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When Easton says “old vine,” they’re not kidding. The grapes for the Easton Old Vine Zinfandel 2006, Fiddletown, derive from the Rinaldi-Eschen Vineyard, some of whose vines date to the original planting of 1865, up there in Amador County’s Shenandoah Valley. Can there be an older vineyard still producing grapes in California? This is a beautifully balanced and integrated zinfandel, with loads of poise and character. The color is rich dark ruby with an opaque center and just a nod to cherry-garnet at the rim. Scents of macerated and meaty plums and red and black currants are permeated with smoke and cloves with a touch of leather and briers. In the mouth, the wine is rich and warm, displaying an intriguing combination of the savoriness of ripe, fleshy black fruit flavors with a sweet core of spicy oak and a touch of the grape’s brambly, black pepper nature. It’s quite dry, though, gaining a bit of dignified austerity and mineral presence on the finish. Nothing jammy, nothing overdone, and surprisingly elegant for an “old vine” zinfandel. Drink now through 2014 or ’15. Winemaker was Bill Easton, who also makes Rhone-style wines under the Terre Rouge label. Alcohol is 14.5. percent. Excellent. About $28 and definitely Worth a Search.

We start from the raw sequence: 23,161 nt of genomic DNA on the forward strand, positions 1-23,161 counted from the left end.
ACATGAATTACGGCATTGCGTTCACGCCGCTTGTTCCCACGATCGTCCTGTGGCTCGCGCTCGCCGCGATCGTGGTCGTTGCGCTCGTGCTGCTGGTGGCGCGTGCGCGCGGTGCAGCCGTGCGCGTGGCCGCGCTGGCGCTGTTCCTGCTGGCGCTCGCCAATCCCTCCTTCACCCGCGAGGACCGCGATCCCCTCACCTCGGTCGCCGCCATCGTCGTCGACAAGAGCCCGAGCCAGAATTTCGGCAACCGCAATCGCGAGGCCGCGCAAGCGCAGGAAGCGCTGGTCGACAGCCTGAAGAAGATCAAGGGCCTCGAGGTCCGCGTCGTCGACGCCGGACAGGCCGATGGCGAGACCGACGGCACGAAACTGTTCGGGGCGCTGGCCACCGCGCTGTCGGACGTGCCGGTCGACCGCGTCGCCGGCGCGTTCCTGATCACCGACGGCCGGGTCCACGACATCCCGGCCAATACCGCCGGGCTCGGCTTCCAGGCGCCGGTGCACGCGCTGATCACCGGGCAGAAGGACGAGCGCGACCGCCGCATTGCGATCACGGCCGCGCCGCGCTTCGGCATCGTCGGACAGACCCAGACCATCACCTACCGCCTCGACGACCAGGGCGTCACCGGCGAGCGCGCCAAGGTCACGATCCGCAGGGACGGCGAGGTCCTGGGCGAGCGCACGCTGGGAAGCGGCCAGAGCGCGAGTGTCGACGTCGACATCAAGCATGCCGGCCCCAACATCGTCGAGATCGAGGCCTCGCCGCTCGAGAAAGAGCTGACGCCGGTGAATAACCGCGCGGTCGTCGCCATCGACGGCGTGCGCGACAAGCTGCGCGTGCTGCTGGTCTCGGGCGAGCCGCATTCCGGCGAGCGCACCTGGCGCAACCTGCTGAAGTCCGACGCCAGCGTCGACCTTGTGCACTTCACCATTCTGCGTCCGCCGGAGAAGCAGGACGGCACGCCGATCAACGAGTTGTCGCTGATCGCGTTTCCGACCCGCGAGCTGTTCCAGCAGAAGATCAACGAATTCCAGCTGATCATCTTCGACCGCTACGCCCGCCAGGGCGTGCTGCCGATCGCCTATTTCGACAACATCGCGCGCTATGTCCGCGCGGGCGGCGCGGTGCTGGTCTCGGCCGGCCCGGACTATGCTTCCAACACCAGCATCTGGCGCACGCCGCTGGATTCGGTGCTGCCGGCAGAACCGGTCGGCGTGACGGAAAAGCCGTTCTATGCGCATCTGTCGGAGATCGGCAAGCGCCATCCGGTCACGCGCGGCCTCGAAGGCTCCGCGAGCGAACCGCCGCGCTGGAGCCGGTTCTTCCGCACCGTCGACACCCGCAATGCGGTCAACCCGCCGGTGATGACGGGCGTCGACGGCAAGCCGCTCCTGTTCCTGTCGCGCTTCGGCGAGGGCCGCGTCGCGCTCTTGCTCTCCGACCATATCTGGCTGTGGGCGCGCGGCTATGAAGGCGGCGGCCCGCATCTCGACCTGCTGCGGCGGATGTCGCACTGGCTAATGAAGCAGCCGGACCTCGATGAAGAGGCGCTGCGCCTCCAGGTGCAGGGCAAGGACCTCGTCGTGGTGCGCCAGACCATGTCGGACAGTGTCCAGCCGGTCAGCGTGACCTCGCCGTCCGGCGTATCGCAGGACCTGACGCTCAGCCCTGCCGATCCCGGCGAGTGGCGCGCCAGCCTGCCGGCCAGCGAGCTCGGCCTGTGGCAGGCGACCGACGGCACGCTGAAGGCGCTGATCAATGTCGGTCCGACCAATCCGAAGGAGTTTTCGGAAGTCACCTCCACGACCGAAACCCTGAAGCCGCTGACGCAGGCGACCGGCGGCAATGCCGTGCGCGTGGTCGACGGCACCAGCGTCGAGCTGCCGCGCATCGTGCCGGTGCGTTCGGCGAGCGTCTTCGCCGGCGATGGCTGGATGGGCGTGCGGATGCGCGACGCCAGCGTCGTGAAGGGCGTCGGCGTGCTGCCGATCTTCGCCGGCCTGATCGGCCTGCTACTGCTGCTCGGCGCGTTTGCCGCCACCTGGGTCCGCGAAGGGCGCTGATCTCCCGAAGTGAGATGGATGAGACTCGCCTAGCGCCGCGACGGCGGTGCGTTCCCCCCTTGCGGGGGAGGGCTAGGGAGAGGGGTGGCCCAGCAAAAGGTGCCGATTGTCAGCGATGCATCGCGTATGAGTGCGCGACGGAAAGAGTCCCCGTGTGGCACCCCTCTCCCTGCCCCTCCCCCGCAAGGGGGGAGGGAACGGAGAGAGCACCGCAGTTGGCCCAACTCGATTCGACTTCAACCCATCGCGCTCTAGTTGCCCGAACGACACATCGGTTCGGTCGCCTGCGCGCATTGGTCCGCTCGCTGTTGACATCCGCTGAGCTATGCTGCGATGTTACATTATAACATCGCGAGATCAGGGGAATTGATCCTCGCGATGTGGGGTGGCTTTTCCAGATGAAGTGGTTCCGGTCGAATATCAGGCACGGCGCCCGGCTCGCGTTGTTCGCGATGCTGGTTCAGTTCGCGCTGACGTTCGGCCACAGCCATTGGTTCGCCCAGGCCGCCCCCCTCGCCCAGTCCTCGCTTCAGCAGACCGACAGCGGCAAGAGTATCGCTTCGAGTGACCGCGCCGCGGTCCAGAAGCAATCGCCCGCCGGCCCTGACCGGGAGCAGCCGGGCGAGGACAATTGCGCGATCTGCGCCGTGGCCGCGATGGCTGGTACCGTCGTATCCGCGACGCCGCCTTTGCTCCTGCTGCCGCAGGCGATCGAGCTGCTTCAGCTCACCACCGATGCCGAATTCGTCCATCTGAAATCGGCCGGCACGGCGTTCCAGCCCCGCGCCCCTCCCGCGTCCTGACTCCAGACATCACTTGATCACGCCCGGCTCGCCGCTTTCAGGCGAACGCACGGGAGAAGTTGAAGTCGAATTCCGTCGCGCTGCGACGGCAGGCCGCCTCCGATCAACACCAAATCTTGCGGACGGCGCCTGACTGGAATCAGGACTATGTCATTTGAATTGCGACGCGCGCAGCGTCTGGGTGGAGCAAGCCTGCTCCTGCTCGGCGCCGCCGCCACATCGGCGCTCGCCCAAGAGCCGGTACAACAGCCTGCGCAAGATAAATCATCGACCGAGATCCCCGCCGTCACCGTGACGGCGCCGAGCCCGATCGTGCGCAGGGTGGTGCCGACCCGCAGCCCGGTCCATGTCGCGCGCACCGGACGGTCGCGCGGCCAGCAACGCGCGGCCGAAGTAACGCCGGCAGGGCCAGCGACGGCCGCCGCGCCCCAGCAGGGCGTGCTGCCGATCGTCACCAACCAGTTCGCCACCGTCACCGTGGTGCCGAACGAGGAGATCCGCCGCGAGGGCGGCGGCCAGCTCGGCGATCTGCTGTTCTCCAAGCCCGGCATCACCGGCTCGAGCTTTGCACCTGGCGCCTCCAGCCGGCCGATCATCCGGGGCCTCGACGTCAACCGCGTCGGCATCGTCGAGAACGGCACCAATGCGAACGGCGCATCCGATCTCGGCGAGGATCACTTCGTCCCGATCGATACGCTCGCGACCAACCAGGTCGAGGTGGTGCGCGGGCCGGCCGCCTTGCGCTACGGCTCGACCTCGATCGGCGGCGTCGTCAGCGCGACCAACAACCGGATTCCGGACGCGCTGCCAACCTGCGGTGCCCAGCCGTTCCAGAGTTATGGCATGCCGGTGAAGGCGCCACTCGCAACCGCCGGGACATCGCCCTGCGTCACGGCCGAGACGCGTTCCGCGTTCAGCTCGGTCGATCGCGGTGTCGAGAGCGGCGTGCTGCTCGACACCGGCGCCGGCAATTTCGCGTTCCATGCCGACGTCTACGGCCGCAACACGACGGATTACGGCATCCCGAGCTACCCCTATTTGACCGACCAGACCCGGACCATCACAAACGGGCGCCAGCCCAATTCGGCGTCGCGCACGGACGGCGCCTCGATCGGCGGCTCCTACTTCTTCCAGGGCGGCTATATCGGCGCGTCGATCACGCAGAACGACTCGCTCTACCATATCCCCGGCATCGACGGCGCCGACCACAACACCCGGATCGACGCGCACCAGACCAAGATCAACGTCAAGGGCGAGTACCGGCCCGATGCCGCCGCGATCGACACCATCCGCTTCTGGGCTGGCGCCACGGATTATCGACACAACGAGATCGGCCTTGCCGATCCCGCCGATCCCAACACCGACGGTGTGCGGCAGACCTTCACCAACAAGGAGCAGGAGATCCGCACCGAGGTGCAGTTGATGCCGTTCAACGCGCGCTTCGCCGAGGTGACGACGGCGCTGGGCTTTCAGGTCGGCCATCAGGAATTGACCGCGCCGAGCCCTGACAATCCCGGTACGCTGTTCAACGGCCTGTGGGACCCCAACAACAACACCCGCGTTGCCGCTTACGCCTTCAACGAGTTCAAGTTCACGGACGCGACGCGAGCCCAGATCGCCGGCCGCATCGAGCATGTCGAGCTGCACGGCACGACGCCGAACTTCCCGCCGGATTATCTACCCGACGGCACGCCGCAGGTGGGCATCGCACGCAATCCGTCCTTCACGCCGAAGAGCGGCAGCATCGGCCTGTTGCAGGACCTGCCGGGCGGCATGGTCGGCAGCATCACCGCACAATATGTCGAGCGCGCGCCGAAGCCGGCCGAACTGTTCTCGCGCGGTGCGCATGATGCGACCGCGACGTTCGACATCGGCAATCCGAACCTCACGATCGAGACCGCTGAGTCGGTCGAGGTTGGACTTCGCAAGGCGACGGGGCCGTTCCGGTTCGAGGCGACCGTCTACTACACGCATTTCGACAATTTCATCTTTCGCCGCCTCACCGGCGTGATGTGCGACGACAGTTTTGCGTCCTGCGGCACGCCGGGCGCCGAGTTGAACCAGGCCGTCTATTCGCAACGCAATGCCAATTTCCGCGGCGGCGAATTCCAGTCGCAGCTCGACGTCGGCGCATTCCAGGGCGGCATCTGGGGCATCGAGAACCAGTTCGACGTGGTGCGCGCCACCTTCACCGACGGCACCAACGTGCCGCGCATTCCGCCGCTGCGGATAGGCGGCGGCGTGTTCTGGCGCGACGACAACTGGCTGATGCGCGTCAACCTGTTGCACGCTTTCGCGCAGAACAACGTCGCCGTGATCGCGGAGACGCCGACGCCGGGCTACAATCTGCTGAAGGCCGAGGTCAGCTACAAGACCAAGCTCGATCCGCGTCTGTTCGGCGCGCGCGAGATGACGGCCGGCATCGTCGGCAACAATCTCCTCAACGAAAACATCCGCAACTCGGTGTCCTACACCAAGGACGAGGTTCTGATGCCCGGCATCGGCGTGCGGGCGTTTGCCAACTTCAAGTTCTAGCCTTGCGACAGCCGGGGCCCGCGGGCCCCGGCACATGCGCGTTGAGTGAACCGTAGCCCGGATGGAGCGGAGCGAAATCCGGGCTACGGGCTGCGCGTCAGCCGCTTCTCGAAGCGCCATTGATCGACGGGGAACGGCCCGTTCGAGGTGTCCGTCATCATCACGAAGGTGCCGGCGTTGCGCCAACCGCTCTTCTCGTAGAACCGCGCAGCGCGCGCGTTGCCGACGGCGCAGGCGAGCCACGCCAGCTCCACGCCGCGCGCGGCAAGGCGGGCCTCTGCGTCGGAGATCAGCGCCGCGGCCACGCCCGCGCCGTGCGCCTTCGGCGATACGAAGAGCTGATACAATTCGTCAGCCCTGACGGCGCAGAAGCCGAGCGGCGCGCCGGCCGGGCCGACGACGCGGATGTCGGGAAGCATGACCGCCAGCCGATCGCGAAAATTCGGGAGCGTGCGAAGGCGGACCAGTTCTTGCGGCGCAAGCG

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The Grgich Hills Estate Merlot 2006, Napa Valley, asserts an individual character, unlike so many merlot-based wines that just taste “red” or like an imitation cabernet. From the winery’s Demeter-certified biodynamic vineyards, this intense and concentrated merlot delivers a bouquet of ripe black currants and black cherries etched with smoke and bitter chocolate and hints of lavender and Damson plum. A few minutes in the glass bring on a slightly roasted element, with flavors of black currants and blackberries permeated by cedar and dried thyme, all of these sensations cushioned by gritty, velvety tannins and fairly militant dusty, gravel-like minerality. The wine aged 18 months in a combination of French barriques and casks (that is, small and large barrels), some 30 percent of which were new. Such a regimen lends the wine shape, tone and seriousness without the frippery of toast or overt spiciness. Try from 2011 or ’12 through 2016 to ’18. Winemaker is Ivo Jeramaz, nephew of the winery’s co-founder and winemaker emeritus, Miljenko “Mike” Grgich. Alcohol is 14.5 percent. Excellent. About $42.